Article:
With PBS medicines it is a bit different, because those with health care cards actually have a smaller increase.

        Basically, non-progressive taxes disproportionately affect those on lower incomes. That’s just kind of the way it works.

        Edit: @elthaco already said much of what I was saying. That’ll teach me to respond without reading all the comments first.

  • Looks to me like the LNP is rewarding those who earn enough to live their chosen lifestyle (ie. taxing the poor), or rich enough to manage your finances (ie. taxing high income earners, but lowering company taxes) – at the expense of those who’ve become accustomed to living on the welfare of others (or are high-income earners who can’t minimse their tax).

    I’d show some sympathy, but if more people in those two groups had voted labor, I’d have my f*cking NBN.

  • I can deal with having to pay my Uni fees earlier and paying a little extra for fuel in return for better roads. I cannot deal with hitting pensioners for Health care costs and increasing the retirement age , I know personally how hard it is for my grandparents on the pension and they should be making it easier for them, not harder.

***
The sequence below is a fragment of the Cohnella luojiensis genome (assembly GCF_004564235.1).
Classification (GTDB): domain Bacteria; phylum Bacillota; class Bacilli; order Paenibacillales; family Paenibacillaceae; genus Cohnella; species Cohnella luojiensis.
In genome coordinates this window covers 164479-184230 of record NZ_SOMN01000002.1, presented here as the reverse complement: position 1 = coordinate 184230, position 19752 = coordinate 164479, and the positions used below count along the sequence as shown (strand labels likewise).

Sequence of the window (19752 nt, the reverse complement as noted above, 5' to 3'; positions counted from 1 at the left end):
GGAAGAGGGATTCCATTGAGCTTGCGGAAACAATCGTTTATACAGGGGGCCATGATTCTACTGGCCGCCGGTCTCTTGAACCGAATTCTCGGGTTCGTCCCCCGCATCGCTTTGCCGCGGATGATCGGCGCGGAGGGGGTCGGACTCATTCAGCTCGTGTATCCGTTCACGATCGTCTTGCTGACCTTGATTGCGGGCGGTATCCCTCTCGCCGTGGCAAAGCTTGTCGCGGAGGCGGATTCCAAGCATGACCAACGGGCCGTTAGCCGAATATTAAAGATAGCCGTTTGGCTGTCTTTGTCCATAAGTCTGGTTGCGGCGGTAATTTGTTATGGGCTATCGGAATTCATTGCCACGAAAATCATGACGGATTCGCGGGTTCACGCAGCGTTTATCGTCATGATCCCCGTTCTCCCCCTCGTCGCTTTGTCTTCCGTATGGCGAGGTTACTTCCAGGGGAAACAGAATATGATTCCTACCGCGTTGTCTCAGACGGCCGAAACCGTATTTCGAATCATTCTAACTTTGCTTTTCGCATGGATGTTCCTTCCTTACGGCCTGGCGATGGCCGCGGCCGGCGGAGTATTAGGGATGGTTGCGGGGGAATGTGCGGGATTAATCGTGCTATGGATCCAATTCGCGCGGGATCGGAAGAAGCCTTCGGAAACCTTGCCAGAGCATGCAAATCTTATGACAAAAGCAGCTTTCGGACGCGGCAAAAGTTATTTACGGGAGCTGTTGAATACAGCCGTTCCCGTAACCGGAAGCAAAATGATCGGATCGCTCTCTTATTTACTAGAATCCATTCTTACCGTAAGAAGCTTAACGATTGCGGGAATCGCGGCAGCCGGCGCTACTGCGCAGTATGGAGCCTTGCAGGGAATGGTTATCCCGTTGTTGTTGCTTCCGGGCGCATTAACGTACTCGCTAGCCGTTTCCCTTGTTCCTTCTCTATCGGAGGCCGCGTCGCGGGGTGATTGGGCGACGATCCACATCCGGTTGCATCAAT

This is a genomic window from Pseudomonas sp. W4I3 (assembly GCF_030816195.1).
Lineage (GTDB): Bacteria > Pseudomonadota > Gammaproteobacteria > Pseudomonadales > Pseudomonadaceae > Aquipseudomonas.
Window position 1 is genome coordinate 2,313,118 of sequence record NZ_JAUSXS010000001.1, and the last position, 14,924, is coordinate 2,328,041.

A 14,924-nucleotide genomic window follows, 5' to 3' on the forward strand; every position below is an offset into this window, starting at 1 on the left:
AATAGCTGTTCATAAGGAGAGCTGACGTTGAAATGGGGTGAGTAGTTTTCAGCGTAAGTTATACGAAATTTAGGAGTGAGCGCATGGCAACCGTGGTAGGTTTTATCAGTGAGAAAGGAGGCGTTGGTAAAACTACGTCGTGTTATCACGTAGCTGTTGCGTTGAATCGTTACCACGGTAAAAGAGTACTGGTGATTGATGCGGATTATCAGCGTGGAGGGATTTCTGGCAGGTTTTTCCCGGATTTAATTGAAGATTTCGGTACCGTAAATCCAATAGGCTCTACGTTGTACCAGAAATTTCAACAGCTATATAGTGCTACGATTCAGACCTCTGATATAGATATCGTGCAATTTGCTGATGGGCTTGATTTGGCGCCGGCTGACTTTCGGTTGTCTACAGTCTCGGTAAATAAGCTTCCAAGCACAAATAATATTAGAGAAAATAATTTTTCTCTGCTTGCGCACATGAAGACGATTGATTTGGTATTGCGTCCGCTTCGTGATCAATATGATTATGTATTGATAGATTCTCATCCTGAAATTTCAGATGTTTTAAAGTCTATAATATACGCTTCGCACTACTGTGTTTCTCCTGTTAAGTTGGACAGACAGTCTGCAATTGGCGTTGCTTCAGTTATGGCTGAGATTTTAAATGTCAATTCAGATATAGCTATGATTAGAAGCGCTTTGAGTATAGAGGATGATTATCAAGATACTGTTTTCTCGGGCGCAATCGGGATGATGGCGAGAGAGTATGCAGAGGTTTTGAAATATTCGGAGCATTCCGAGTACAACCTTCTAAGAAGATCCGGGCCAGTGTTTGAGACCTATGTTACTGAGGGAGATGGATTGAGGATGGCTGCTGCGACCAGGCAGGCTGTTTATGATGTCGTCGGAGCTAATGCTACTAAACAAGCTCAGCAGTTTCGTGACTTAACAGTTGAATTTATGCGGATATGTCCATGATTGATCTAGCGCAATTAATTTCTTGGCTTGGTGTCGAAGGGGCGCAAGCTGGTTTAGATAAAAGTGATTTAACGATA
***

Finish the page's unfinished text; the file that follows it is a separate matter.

I would happily see the NBN downgraded and more money given to pensioners or disabled welfare receivers , but it seems all the savings are lining the pockets of the already rich.

    But these politicians don’t care because they wont ever need to worry about working till they are 70 or having to live of anything but their government pension which is higher that anything most working people in Australia earn in a year.

    Good on em ‘ ! There will be a pack of new jerks in after the next election that will continue to disappoint the people who genuinely need help in Australia

    • I really want to see a hung parliament next election, with government formed by a coalition of independents and minor parties, instead of the two big boys trading turns and sulking when it’s not their turn, but secure in the knowledge that they’ll still get a go eventually.

  • a little more in fuel? it is not just a little, indexed twice a year, and GST on top of that.

    australia is going to go backwards.